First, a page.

On 8 March EU's High Representative Federica Mogherini recorded a video address to mark the International Women's Day. As 8 March is a very important public holiday in Russia and in many of the Eastern Partnership Countries, the East Stratcom Task Force subtitled the address in Russian and presented it onthe EEAS HQ official Russian language webpage, which is administered by the team. Click above and hear Federica Mogherini speak about women in politics and diplomacy – with Russian subtitles.

Disinformation Digest now also available in Russian

This week the East Stratcom Task Force began distributing the Disinformation Digest in Russian. This means that both of our weekly products, the Review and the Digest, are now published both in English and in Russian. Russian speakers can subscribe to our Russian products using this link.

Disinformation Review: Russia overshadows the USA

Pro-Kremlin media continue strongly anti-EU and anti-American narratives when covering Moscow's foreign policy choices in Ukraine and Syria. The February 28 broadcast of the popular host Vladimir Solovyov's talk show shows examples of how the notion of Russian superiority and the idea of an 'unresolvable historical conflict between Russia and the western world' is propagated on Russian national TV.

The idea that 'Russia overshadows the USA on every possible parameter', was repeated several times by participants in the show. Another statement voiced was that 'only the involvement of Russian troops is able to bring peace to the Middle East'. On a strongly anti-Western note, one of Solovyov's guests elaborated on the claim that 'throughout the 20th century, the interests of the USA have always been contradictory to the interests of Russian people'. Similarly, anti-western sentiments were clearly reflected in the participants' prediction that 'the continuation of American and European military operation in Syria will inevitably lead to a global nuclear war'. Read more in this week's Disinformation Review. (Image: Youtube)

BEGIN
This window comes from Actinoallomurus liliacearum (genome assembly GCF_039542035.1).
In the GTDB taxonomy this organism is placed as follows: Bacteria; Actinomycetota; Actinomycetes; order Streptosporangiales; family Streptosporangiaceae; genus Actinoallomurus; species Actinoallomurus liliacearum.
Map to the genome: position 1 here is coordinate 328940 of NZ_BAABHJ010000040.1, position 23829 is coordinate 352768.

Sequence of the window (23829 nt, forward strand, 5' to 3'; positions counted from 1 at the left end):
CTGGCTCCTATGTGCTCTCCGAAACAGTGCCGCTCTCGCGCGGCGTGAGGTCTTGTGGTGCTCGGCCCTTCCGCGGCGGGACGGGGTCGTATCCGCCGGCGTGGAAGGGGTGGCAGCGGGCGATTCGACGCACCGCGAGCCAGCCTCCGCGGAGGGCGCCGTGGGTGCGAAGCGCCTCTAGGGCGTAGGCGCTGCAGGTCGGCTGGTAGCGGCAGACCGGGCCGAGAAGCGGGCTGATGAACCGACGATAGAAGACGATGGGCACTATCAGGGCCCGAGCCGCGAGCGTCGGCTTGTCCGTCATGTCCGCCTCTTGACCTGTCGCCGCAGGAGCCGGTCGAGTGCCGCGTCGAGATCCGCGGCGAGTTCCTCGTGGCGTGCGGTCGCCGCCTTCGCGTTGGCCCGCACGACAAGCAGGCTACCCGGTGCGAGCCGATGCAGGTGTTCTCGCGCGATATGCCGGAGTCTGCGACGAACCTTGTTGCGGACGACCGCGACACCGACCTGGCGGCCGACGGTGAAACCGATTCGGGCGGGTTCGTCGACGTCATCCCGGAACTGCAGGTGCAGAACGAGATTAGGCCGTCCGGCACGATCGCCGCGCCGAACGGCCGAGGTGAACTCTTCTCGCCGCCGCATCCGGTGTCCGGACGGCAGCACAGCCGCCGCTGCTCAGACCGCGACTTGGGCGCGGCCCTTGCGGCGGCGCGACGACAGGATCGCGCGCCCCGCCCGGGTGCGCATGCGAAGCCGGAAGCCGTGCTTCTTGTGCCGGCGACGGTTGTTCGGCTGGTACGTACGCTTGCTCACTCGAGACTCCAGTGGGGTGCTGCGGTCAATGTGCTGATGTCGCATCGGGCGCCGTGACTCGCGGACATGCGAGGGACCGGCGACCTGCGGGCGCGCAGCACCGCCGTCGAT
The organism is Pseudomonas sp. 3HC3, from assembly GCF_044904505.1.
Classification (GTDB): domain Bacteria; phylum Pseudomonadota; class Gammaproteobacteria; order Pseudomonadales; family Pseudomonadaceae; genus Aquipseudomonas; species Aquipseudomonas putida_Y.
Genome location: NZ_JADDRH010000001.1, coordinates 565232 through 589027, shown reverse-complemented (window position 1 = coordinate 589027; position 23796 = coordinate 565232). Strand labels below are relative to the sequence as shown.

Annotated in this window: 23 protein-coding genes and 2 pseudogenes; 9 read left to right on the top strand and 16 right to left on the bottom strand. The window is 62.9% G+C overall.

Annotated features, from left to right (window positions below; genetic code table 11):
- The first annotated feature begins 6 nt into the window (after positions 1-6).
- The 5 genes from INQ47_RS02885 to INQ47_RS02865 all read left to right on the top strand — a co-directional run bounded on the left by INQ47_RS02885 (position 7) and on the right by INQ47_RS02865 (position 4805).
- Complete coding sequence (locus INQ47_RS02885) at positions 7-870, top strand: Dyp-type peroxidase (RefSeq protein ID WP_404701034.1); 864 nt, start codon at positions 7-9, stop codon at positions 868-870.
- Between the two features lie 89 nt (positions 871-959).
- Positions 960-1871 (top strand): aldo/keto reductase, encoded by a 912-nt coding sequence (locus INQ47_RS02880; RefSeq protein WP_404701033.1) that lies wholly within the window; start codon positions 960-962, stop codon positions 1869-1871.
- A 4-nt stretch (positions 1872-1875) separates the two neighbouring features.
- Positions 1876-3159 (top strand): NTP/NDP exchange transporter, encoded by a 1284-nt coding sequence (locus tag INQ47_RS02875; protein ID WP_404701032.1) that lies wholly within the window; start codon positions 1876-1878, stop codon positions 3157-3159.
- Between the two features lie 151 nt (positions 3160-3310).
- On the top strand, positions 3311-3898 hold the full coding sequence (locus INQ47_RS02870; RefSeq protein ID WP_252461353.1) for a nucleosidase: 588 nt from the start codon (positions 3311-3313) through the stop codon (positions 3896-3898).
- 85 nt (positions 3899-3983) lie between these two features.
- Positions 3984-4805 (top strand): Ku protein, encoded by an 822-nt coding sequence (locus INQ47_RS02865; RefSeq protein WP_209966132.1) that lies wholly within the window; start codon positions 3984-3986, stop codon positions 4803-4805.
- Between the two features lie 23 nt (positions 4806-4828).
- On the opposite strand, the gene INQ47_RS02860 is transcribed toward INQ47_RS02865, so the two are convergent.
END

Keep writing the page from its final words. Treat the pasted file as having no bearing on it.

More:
Sputnik speaks about sanctions

Sputnik published a series of articles about EU's sanctions against Russia. The articles presented traditional Kremlin claims, for example that "the EU sanctions policy is adding numerous insults to European economic injuries."

The article takes stock of the impact of the EU's economic sanctions on Russia. According to the story, the sanctions will be there "to counteract what Brussels believes to be a threat to the territorial integrity of Ukraine". The question is raisedWho benefits from EU sanctions against Russia? The story predicts an EU debate over the economic sanctions to be "no walk in the park", as a number of EU governments would allegedly like to see those sanctions reconsidered. The sanctions topic is introduced with an attempt to show the impacts in an alerting way, e.g. "concerns continue to grow" in European capitals.

Another story focused on sanctions tageting individuals in Donbas and Russia, highlighting the expiry date of those sanctions in mid-March. "EU plans to extend sanctions against Russia and Donbass officials", the article said. However, Sputnik used the opportunity to reinforce Russia's take on the Crimea events in March 2014, saying, for example, that "in March 2014, 96 percent of Crimean residents voted to secede from Ukraine and rejoin Russia." The article's main claim is that the Western countries refuse to recognize the legitimacy of the vote and impose sanctions over what they label Crimea's "annexation". (Screenshot from

Has the US divided Ukraine?

Two weeks ago we showed examples of how some pro-Kremlin media use the American movie-making industry to prove their case. Last week, it happened again: One of the most popular Donbas separatist sites on the social network VKontakte picked an image from the TV show "Madam Secretary" and claimed it to be proof that the US government is now preparing US citizens for a division of Ukraine in two and the establishment of "Novorossia" – i.e. the large parts of Southern and Eastern Ukraine which could fall under rebel control.
DISCLAIMER: The Weekly Digest is based on the analysis of the EU East StratCom Task Force; opinions and judgements expressed do not represent official EU positions.
Tags: disinformation review